Did Warren Buffett Sell Munis On Inside Information?

Contributed by Chriss Street:

According to a Securities & Exchange Commission regulatory filing, Berkshire Hathaway Inc. managed by world famous investor Warren Buffett, dumped half of their $16.5 billion investment in the municipal bond market.  The Wall Street Journal described the secretive sale of a huge amount of “munis” by such a dominant investor as a “red flag” for the entire market in the tax-free bonds for state and local government.  The quick sale and willingness of Buffett’s organization to take a substantial loss just before negative news was disclosed is highly suspicious from an “insider trading” standpoint.  Given that Berkshire Hathaway owns Moody’s Investor Services, the most powerful credit rating agency, Berkshire Hathaway may have escaped a potential market collapse by selling on “material non-public information” from Moody’s.

In the last week, we published a series of devastating reports about the crumbling financial stability of California and the safety of the municipal bond market.  Wednesday we broke “California Sales Tax Revenue Nose Dives by 33.5%”, on Friday we broke “Moody’s Warns of Mass California Municipal Bankruptcies” and Sunday we broke “Federal Reserve Warns Municipal Bonds Very Risky”.  Each of these stories highlighted previously unknown risks in the muni market.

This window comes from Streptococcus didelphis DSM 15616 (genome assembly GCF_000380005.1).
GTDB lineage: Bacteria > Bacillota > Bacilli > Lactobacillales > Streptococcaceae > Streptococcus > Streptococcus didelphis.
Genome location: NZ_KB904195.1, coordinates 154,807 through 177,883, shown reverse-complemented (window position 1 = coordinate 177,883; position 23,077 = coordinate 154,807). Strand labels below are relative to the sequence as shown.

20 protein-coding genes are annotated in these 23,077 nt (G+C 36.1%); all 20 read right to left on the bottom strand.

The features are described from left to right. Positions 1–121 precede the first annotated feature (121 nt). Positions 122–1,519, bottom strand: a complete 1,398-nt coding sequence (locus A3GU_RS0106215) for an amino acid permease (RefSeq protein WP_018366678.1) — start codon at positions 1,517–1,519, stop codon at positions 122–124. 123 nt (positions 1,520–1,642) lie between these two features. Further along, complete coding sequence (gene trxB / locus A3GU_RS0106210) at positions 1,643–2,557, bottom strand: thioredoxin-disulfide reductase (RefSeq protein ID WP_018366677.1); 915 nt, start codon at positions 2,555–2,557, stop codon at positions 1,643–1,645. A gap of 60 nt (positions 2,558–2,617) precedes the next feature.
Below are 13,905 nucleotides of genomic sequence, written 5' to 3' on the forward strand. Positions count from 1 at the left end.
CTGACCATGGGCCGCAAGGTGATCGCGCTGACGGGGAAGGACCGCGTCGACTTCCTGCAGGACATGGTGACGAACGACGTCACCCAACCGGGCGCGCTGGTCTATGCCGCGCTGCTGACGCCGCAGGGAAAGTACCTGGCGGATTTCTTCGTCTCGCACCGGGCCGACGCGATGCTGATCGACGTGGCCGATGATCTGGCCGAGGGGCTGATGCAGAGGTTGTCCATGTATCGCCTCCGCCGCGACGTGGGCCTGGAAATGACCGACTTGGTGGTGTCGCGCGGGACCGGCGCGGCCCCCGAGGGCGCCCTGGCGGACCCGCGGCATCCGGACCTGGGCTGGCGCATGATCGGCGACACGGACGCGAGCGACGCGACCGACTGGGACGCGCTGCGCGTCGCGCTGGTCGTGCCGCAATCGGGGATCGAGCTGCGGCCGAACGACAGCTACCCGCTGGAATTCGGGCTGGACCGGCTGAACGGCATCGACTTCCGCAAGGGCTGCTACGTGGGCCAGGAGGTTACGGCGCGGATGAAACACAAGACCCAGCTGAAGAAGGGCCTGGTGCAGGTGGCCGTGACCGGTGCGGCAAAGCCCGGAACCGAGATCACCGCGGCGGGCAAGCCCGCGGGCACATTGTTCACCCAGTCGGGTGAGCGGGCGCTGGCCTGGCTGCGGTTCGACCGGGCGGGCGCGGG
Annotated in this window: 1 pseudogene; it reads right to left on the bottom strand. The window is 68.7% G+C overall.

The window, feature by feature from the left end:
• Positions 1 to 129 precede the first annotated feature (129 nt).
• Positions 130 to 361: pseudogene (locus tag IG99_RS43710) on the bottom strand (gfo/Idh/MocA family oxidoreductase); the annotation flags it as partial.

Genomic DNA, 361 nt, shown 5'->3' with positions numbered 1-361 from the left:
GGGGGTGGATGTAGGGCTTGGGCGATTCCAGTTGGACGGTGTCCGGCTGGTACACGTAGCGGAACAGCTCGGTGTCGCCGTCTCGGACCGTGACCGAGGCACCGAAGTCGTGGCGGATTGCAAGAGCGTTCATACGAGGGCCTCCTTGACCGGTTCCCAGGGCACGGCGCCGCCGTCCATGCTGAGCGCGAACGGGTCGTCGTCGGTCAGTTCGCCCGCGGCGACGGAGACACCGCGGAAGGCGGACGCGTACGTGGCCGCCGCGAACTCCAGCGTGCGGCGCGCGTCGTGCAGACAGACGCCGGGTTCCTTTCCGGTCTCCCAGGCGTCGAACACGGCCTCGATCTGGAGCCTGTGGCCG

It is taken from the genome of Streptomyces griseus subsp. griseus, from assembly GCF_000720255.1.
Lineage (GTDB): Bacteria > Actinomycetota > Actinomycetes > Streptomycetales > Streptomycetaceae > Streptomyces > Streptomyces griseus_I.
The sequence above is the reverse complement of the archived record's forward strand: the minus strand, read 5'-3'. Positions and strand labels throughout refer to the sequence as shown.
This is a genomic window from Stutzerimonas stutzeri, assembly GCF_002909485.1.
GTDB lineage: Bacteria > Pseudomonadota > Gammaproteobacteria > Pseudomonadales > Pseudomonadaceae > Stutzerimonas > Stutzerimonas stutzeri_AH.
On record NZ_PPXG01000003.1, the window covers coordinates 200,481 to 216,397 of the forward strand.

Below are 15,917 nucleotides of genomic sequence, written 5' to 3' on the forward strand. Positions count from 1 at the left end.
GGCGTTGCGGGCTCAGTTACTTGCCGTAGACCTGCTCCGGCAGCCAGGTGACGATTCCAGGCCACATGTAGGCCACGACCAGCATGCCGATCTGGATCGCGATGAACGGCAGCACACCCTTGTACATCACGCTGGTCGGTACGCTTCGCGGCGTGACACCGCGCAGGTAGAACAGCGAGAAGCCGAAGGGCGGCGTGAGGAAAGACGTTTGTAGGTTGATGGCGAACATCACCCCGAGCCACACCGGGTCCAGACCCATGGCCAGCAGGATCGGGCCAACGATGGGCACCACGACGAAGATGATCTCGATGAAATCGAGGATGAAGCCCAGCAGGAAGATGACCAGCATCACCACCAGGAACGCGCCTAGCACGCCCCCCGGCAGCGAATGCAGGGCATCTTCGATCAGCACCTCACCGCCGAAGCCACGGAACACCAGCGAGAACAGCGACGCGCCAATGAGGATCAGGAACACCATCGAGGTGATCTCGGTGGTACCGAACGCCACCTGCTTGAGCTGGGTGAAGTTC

We scour financial regulatory filings and media stories to get early indications regarding the buying and selling of securities by major institutional investors.  On June 13, 2010, the Wall Street Journal did run a story titled: “Investors Looking Past Red Flags in Muni Market”.  The Journal highlighted that most investors were ignoring warning signs of deteriorating fundamentals in the $2.8 trillion municipal-bond market, even though “famed investor Warren Buffett had recently warned of a “terrible problem” ahead for municipal bonds.”  When Mr. Buffett also testified to a Joint Congressional “Financial Crisis Inquiry Commission, which collected information on what caused the nation’s 2008 financial crisis, he stated his concerns about how municipalities will be able to pay for retirement and health benefits for public workers and that the federal government may ultimately be compelled to bail out states.

But since 2010, investing in municipal bonds has produced very high returns.  The Fidelity Tax Free Bond Fund (FTABX), a mutual fund widely held by conservative older Americans, returned 11.98% over the last twelve months.  But according to the Federal Reserve report, much of this performance may be due to Moody’s and other credit rating agencies “luring” investors into the municipal bond market by understating drastically understating the risks of default by 97%.

At approximately 7: PM EST on Friday evening, we were stunned when Moody’s stated that 10% of California cities have already “declared fiscal crises”.  Under California Law, a requirement before a city is allowed to file for Chapter 9 municipal bankruptcy is to have declared a fiscal crisis.  Moody’s stated that the declarations of emergency were “a reflection of the broader fiscal stress in the state” that may cause Moody’s to make across-the-board” ratings downgrades of “California cities over the next month or two.”